Taken aboard the submarine Nautilus by Captain Nemo, the narrator and his companions find themselves captives on a spectacular tour of the world’s oceans, and witnesses to Nemo’s increasingly obsessive hatred of the surface world.
Professor Pierre Aronnax was rescued from drowning by Captain Nemo, who insists that in order to protect the secret of his submarine, Aronnax must stay on board the Nautilus for the rest of his life. They explore the oceans, with the inspired author guiding them through a terrific array of undersea wonders, some based on reality and others wholly imagined. Giving his lush imagination free rein Verne describes his characters encountering sunken ships, Antarctic ice, and the drowned city of Atlantis, spicing the action with an unforgettable battle with giant squid. Though it all Aronnax notes Captain Nemo’s hatred for the nations of the surface world, which builds until it borders on madness and Aronnax and his companions realize that they must find a way to escape. First appearing in 1870, Twenty Thousand Leagues Under the Sea was an immediate success and has remained one of the author’s most esteemed works ever since. Celebrated for its prescient treatment of the submarine, the novel has also been steadily re-examined by critics who have found political, social and ecological subtexts in the book. Readers will find, as they have for 150 years, a richly engaging adventure story full of thrills, inventiveness and wonder.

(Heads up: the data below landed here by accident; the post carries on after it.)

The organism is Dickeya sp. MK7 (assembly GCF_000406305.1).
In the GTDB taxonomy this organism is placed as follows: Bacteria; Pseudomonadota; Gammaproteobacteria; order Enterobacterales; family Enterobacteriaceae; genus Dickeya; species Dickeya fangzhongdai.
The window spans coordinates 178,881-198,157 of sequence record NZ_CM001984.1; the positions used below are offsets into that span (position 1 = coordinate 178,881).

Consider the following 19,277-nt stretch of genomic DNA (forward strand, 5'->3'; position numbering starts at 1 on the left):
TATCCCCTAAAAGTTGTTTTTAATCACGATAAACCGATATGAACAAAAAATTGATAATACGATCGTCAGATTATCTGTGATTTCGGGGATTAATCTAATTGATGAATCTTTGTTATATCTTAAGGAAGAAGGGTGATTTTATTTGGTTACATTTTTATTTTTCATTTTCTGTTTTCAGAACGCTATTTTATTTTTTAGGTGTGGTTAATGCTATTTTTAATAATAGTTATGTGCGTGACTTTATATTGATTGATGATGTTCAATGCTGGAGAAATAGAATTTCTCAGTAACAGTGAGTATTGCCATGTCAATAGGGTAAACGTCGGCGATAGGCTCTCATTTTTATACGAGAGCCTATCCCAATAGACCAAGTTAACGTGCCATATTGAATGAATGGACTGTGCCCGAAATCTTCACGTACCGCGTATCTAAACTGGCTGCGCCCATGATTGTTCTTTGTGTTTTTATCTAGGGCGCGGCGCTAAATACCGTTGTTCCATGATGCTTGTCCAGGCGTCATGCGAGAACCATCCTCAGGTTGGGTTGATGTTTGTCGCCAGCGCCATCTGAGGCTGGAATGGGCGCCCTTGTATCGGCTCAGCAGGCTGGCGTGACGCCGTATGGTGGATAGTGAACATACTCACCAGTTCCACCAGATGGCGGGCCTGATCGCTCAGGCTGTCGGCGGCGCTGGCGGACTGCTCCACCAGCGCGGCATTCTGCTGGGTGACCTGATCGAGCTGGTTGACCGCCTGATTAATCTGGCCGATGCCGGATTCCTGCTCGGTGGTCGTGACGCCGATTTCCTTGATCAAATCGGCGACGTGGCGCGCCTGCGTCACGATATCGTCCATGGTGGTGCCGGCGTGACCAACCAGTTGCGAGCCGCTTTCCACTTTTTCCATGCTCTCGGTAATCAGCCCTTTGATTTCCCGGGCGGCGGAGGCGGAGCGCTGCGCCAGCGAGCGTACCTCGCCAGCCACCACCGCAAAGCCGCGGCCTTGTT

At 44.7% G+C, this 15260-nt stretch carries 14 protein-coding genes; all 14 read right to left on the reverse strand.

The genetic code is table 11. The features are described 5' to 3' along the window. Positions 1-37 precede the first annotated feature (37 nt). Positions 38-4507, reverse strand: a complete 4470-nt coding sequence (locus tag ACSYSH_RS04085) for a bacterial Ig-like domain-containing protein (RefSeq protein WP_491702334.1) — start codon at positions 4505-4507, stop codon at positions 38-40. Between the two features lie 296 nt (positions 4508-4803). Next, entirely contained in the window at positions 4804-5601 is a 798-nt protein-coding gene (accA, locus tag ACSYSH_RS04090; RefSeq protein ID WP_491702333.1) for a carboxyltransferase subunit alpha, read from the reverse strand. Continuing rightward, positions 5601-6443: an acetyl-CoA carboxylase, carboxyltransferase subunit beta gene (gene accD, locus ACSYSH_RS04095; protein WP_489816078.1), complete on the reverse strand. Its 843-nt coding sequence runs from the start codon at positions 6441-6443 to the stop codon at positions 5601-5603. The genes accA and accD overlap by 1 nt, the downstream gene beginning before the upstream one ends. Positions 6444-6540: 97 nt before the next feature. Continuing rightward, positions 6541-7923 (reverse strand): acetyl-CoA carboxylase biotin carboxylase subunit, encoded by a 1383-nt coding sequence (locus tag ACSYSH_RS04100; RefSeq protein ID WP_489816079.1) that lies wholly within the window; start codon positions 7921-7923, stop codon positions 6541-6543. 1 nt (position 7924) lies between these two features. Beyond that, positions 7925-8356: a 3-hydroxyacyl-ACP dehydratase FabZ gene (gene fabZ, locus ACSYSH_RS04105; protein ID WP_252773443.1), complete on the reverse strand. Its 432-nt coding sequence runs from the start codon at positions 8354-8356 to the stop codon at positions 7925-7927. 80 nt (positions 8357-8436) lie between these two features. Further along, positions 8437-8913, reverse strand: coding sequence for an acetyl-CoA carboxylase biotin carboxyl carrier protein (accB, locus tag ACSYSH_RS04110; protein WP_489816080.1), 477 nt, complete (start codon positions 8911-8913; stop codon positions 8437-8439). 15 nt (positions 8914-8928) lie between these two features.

With an eye-catching new cover, and professionally typeset manuscript, this edition of Twenty Thousand Leagues Under the Sea is both modern and readable.